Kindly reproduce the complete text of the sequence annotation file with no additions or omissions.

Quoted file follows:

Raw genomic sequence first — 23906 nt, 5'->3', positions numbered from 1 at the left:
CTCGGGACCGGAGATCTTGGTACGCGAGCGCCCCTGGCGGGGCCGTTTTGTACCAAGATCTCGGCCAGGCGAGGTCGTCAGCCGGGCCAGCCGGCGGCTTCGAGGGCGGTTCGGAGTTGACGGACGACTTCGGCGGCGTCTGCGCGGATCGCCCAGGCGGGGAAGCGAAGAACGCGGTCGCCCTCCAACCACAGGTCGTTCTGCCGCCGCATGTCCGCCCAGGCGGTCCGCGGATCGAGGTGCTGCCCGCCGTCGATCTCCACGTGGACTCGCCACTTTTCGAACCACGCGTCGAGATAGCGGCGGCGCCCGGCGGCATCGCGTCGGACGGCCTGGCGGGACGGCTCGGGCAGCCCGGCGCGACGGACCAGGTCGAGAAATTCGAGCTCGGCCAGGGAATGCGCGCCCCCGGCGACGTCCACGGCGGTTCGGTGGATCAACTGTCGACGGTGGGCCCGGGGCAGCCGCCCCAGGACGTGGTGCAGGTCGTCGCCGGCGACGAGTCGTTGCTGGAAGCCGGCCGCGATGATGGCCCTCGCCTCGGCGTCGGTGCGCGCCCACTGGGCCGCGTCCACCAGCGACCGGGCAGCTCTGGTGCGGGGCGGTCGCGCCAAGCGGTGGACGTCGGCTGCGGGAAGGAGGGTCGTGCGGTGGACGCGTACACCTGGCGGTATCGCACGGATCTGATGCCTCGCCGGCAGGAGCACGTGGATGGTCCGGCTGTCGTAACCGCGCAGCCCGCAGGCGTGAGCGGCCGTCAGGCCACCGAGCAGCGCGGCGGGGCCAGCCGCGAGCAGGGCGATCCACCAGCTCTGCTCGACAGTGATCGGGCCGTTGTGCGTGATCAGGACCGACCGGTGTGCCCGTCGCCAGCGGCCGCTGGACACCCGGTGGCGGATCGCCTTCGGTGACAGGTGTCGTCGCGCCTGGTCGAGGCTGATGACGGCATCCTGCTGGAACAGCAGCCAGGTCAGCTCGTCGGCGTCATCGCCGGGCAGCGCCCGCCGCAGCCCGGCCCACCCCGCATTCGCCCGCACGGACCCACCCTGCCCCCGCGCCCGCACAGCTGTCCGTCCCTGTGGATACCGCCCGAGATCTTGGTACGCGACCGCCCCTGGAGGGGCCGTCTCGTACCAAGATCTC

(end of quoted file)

Raw genomic sequence first — 23906 nt, 5'->3', positions numbered from 1 at the left:
CTCGGGACCGGAGATCTTGGTACGCGAGCGCCCCTGGCGGGGCCGTTTTGTACCAAGATCTCGGCCAGGCGAGGTCGTCAGCCGGGCCAGCCGGCGGCTTCGAGGGCGGTTCGGAGTTGACGGACGACTTCGGCGGCGTCTGCGCGGATCGCCCAGGCGGGGAAGCGAAGAACGCGGTCGCCCTCCAACCACAGGTCGTTCTGCCGCCGCATGTCCGCCCAGGCGGTCCGCGGATCGAGGTGCTGCCCGCCGTCGATCTCCACGTGGACTCGCCACTTTTCGAACCACGCGTCGAGATAGCGGCGGCGCCCGGCGGCATCGCGTCGGACGGCCTGGCGGGACGGCTCGGGCAGCCCGGCGCGACGGACCAGGTCGAGAAATTCGAGCTCGGCCAGGGAATGCGCGCCCCCGGCGACGTCCACGGCGGTTCGGTGGATCAACTGTCGACGGTGGGCCCGGGGCAGCCGCCCCAGGACGTGGTGCAGGTCGTCGCCGGCGACGAGTCGTTGCTGGAAGCCGGCCGCGATGATGGCCCTCGCCTCGGCGTCGGTGCGCGCCCACTGGGCCGCGTCCACCAGCGACCGGGCAGCTCTGGTGCGGGGCGGTCGCGCCAAGCGGTGGACGTCGGCTGCGGGAAGGAGGGTCGTGCGGTGGACGCGTACACCTGGCGGTATCGCACGGATCTGATGCCTCGCCGGCAGGAGCACGTGGATGGTCCGGCTGTCGTAACCGCGCAGCCCGCAGGCGTGAGCGGCCGTCAGGCCACCGAGCAGCGCGGCGGGGCCAGCCGCGAGCAGGGCGATCCACCAGCTCTGCTCGACAGTGATCGGGCCGTTGTGCGTGATCAGGACCGACCGGTGTGCCCGTCGCCAGCGGCCGCTGGACACCCGGTGGCGGATCGCCTTCGGTGACAGGTGTCGTCGCGCCTGGTCGAGGCTGATGACGGCATCCTGCTGGAACAGCAGCCAGGTCAGCTCGTCGGCGTCATCGCCGGGCAGCGCCCGCCGCAGCCCGGCCCACCCCGCATTCGCCCGCACGGACCCACCCTGCCCCCGCGCCCGCACAGCTGTCCGTCCCTGTGGATACCGCCCGAGATCTTGGTACGCGACCGCCCCTGGAGGGGCCGTCTCGTACCAAGATCTC